Sure, the idea is great...but should we really do it? We need to thoroughly investigate what we're doing and plan it properly. Only then should we get on with it.
I recently saw a pretty reasonable sized effort that had been wheelspinning for around 12 months for this very reason. People were just getting on with doing "stuff" that they thought would contribute, but really they were getting on with a number of disparate legacy stuff that aligned vaguely with where they thought it should go.
12 months on, and everything is only now starting to actually gain traction and move forward.
So, you might say "yeah, sure but at least they were moving forward". Indeed, but there was little link between things, and that meant that they were potentially investing without much thought. Benefits, benefits, benefits. Look at how things need to change structurally, then move things to suit. Don't just say "we need a new time management system", because you can probably do what you need with the old one and if you've not thought about what you're doing, then the new system probably won't be right either.
So you'll deliver on time and in cost, but it'll be the wrong thing and therefore you'll have 100% failed.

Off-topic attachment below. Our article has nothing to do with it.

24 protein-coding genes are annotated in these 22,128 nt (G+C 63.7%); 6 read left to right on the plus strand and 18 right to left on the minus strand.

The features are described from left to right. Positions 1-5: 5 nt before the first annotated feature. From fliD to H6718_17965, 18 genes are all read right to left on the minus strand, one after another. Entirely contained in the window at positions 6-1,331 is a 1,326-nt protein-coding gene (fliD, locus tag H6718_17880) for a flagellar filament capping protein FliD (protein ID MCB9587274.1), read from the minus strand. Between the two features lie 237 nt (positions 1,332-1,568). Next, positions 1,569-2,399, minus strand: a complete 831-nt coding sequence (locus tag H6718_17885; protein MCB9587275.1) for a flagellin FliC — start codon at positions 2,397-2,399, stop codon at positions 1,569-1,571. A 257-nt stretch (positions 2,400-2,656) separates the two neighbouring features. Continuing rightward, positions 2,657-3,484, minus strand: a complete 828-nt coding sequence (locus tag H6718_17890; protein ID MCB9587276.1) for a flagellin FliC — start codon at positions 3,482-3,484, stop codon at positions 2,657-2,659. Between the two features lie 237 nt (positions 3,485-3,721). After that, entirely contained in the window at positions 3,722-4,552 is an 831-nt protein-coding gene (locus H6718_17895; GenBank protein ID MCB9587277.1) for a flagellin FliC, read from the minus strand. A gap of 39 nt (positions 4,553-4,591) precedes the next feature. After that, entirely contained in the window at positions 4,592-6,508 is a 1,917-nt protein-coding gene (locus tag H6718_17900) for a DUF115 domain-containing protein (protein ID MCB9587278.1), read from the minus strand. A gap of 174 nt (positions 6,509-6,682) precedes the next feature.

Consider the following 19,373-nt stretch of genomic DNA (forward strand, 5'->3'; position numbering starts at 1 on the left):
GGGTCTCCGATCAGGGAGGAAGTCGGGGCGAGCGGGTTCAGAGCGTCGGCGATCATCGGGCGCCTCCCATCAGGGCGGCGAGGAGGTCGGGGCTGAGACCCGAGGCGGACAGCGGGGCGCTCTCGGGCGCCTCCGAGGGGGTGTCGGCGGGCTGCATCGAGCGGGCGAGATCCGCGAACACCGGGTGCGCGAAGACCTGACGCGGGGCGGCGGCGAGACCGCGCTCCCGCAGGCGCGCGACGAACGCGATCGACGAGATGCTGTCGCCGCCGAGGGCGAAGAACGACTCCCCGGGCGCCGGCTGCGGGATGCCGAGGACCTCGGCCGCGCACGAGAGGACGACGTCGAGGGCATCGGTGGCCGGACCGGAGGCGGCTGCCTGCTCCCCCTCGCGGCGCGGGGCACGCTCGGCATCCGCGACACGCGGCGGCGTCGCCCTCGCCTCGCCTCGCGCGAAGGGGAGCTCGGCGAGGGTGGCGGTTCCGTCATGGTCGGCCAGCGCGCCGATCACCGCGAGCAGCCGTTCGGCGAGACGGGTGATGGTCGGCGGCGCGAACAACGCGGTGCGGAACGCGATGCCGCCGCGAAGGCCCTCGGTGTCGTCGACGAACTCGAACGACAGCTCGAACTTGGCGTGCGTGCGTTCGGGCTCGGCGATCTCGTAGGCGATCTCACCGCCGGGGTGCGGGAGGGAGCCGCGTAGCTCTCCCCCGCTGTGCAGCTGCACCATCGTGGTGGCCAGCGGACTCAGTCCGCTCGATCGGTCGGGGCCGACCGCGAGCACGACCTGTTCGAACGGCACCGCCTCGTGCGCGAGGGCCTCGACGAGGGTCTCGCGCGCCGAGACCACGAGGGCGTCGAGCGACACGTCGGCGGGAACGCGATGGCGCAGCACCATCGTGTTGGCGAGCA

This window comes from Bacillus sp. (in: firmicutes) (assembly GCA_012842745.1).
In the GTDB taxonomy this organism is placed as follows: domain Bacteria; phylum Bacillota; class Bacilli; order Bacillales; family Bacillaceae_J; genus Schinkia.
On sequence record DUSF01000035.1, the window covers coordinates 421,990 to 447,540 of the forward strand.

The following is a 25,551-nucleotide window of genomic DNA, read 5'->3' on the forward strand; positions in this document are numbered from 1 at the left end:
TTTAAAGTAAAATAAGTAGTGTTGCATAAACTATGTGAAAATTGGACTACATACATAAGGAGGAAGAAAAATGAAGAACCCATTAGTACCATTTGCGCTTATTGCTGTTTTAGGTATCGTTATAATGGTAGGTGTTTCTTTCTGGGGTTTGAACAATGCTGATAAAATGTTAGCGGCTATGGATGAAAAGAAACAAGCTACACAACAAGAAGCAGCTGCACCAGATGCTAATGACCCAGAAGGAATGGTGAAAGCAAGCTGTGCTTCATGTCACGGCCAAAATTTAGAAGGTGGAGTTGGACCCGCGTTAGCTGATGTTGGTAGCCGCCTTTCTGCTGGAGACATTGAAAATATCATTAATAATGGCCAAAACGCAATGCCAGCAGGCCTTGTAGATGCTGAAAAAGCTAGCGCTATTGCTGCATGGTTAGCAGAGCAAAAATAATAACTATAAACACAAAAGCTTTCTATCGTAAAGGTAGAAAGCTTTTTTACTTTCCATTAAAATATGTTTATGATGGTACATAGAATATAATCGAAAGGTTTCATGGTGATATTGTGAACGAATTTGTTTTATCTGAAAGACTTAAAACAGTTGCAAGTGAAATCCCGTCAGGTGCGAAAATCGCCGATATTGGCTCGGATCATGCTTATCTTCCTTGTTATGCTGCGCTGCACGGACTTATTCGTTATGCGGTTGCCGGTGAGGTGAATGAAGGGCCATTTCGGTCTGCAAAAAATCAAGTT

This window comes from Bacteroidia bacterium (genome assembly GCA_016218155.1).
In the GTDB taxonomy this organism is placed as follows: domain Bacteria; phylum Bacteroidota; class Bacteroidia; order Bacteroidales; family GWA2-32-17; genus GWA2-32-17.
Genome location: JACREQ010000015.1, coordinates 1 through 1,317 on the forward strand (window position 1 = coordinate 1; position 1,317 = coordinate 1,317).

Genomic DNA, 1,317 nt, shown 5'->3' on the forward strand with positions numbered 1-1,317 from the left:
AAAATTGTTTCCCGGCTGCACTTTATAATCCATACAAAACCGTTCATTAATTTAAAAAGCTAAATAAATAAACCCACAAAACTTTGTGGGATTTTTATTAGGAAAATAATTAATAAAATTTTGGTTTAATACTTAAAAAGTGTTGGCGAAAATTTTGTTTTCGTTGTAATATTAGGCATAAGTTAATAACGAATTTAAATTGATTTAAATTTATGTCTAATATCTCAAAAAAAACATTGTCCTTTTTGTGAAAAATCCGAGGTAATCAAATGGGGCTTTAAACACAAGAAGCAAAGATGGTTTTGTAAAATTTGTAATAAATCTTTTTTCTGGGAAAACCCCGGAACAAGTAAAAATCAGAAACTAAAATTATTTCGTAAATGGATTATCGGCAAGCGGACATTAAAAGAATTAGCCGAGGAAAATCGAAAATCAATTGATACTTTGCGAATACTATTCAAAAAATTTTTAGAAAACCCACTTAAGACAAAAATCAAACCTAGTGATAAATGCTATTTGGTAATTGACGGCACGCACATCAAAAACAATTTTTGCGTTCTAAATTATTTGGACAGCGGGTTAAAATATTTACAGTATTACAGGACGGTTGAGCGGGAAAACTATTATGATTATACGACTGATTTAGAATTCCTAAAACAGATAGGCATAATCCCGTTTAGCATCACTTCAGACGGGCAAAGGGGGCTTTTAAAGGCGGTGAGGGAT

Lack of need
Often, people just buy and upgrade things without thinking "Do we need this?" We need to develop systems thinking. Do we sweat the asset that we already have? What benefits does upgrade bring? Why are we changing?
Perhaps it all seems like I'd rather stay the same, with my bakelite TV, pipe and slippers. No way, change can't happen fast enough for me...but it has to be the right change. We can't just invest in things wildly, spray and pray.
We need to think what we need to be doing and ensure that we hang investment off that.
The problem with this is often that stakeholders don't know what they want. But why should they? In my Business Analysis work, I ask people to talk about what they do and try to improve how they do things, then within that looking at how they interact with technology. This is not shoehorning them into a solution - often it's about prototyping and getting them to work with simple systems to "mock up" an interim solution. During that journey, they become a better, more informed customer for a final solution.